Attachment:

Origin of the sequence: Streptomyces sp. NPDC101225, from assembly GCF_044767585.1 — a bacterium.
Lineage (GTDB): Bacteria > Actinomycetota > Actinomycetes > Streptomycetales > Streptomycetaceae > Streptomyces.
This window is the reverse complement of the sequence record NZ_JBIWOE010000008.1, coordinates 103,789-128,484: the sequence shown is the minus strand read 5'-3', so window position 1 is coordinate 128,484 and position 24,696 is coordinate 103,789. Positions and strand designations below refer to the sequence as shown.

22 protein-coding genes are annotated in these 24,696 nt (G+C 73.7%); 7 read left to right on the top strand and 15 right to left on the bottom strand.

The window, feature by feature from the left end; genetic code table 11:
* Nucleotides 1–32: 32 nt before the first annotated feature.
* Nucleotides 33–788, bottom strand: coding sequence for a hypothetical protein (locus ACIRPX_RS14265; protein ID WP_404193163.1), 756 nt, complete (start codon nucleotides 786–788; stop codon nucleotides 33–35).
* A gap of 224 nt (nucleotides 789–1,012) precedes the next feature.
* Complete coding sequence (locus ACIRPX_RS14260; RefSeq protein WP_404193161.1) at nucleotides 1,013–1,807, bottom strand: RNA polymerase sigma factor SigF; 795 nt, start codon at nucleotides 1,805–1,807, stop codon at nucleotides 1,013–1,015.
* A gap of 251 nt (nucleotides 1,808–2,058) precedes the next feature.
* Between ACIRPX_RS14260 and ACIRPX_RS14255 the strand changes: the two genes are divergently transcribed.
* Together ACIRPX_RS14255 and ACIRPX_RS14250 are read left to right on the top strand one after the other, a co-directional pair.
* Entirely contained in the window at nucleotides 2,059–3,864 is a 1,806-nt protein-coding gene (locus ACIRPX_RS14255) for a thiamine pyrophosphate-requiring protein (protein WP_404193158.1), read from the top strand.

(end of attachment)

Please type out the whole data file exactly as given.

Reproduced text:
Origin of the sequence: Streptomyces sp. NPDC101225, from assembly GCF_044767585.1 — a bacterium.
Lineage (GTDB): Bacteria > Actinomycetota > Actinomycetes > Streptomycetales > Streptomycetaceae > Streptomyces.
This window is the reverse complement of the sequence record NZ_JBIWOE010000008.1, coordinates 103,789-128,484: the sequence shown is the minus strand read 5'-3', so window position 1 is coordinate 128,484 and position 24,696 is coordinate 103,789. Positions and strand designations below refer to the sequence as shown.

22 protein-coding genes are annotated in these 24,696 nt (G+C 73.7%); 7 read left to right on the top strand and 15 right to left on the bottom strand.

The window, feature by feature from the left end; genetic code table 11:
* Nucleotides 1–32: 32 nt before the first annotated feature.
* Nucleotides 33–788, bottom strand: coding sequence for a hypothetical protein (locus ACIRPX_RS14265; protein ID WP_404193163.1), 756 nt, complete (start codon nucleotides 786–788; stop codon nucleotides 33–35).
* A gap of 224 nt (nucleotides 789–1,012) precedes the next feature.
* Complete coding sequence (locus ACIRPX_RS14260; RefSeq protein WP_404193161.1) at nucleotides 1,013–1,807, bottom strand: RNA polymerase sigma factor SigF; 795 nt, start codon at nucleotides 1,805–1,807, stop codon at nucleotides 1,013–1,015.
* A gap of 251 nt (nucleotides 1,808–2,058) precedes the next feature.
* Between ACIRPX_RS14260 and ACIRPX_RS14255 the strand changes: the two genes are divergently transcribed.
* Together ACIRPX_RS14255 and ACIRPX_RS14250 are read left to right on the top strand one after the other, a co-directional pair.
* Entirely contained in the window at nucleotides 2,059–3,864 is a 1,806-nt protein-coding gene (locus ACIRPX_RS14255) for a thiamine pyrophosphate-requiring protein (protein WP_404193158.1), read from the top strand.